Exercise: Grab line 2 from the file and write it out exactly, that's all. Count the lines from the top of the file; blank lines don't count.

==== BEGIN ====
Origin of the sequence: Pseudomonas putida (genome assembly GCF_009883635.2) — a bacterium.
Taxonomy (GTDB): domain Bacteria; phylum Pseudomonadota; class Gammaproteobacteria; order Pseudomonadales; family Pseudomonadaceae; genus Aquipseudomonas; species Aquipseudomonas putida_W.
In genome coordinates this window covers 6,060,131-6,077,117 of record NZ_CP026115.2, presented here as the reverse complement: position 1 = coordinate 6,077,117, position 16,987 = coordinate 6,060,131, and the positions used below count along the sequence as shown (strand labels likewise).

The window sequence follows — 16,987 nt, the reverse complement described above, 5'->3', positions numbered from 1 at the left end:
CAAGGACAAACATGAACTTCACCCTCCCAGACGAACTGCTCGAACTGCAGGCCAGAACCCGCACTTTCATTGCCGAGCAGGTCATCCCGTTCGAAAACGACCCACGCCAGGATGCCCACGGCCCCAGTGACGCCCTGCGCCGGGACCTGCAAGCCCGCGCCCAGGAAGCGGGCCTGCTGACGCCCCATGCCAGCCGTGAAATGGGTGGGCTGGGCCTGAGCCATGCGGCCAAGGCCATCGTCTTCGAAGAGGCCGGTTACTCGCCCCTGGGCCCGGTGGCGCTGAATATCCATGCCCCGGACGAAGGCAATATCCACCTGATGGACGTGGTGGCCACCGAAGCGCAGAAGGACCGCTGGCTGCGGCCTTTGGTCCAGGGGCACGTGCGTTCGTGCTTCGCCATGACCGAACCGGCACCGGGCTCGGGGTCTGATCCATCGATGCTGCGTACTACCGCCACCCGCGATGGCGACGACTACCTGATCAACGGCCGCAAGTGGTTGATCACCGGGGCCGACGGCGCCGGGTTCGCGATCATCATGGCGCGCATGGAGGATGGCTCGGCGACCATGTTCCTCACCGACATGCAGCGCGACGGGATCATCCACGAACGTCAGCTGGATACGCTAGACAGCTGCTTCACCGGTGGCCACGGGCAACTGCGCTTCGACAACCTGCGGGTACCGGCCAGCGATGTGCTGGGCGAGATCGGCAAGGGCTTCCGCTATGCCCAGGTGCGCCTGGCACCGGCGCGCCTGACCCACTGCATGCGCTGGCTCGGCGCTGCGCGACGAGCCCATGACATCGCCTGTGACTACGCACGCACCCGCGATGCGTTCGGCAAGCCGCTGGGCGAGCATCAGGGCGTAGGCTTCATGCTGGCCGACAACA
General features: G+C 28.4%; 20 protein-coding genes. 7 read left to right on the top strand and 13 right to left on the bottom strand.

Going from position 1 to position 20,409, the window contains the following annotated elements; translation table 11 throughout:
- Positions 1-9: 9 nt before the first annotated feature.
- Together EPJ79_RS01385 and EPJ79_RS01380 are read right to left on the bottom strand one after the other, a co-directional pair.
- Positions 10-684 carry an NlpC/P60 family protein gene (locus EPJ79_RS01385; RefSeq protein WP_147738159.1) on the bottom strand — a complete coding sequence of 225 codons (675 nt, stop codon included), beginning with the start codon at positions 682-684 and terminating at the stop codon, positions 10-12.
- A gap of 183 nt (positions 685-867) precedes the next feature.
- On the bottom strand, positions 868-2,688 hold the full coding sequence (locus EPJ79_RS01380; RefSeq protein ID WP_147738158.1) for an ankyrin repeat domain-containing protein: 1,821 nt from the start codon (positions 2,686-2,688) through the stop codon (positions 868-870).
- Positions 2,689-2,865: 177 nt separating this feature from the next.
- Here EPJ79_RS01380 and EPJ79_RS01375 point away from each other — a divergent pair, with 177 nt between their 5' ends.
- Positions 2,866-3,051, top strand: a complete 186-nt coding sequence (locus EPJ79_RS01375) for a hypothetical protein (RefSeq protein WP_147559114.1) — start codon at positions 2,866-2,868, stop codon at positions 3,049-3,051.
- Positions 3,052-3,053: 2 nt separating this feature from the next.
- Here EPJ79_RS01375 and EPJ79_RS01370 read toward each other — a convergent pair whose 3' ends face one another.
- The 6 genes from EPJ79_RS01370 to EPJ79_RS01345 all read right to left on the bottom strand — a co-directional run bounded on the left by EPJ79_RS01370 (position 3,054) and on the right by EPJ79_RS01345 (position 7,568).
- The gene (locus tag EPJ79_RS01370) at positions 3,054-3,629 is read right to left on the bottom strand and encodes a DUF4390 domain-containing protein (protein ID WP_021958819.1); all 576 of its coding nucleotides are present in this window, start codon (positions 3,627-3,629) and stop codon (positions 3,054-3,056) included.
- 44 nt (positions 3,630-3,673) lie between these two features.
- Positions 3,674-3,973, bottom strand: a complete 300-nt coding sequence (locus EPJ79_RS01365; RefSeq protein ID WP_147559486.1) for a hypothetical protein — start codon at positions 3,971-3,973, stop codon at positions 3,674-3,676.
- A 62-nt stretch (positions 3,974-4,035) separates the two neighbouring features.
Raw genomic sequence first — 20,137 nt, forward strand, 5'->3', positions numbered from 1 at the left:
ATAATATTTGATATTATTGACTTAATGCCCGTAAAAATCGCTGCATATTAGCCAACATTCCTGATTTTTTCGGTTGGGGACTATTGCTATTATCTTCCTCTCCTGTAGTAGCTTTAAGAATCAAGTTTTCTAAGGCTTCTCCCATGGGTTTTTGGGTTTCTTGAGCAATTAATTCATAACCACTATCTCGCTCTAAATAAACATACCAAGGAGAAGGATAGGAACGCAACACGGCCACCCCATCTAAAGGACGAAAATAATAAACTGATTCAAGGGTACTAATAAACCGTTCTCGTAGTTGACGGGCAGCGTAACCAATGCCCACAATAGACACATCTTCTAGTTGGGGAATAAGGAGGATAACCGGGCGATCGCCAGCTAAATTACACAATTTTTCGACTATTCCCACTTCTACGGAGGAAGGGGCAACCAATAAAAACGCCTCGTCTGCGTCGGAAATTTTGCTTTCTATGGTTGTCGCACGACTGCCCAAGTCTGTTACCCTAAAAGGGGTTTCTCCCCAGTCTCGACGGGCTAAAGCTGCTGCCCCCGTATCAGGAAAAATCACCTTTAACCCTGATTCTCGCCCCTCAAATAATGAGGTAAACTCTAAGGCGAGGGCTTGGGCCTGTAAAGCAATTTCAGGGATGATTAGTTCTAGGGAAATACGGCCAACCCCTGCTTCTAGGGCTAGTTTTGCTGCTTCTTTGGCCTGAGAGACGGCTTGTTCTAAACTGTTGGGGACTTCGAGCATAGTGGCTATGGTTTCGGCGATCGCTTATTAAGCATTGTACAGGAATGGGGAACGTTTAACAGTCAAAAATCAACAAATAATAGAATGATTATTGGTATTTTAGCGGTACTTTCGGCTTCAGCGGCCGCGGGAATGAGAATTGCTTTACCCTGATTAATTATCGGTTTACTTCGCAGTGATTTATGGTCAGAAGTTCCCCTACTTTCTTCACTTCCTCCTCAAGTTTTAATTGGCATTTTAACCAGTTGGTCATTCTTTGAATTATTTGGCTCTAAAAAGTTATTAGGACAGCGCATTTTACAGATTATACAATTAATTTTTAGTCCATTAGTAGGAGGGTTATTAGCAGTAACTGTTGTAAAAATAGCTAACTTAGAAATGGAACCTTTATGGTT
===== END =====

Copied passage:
Taxonomy (GTDB): domain Bacteria; phylum Pseudomonadota; class Gammaproteobacteria; order Pseudomonadales; family Pseudomonadaceae; genus Aquipseudomonas; species Aquipseudomonas putida_W.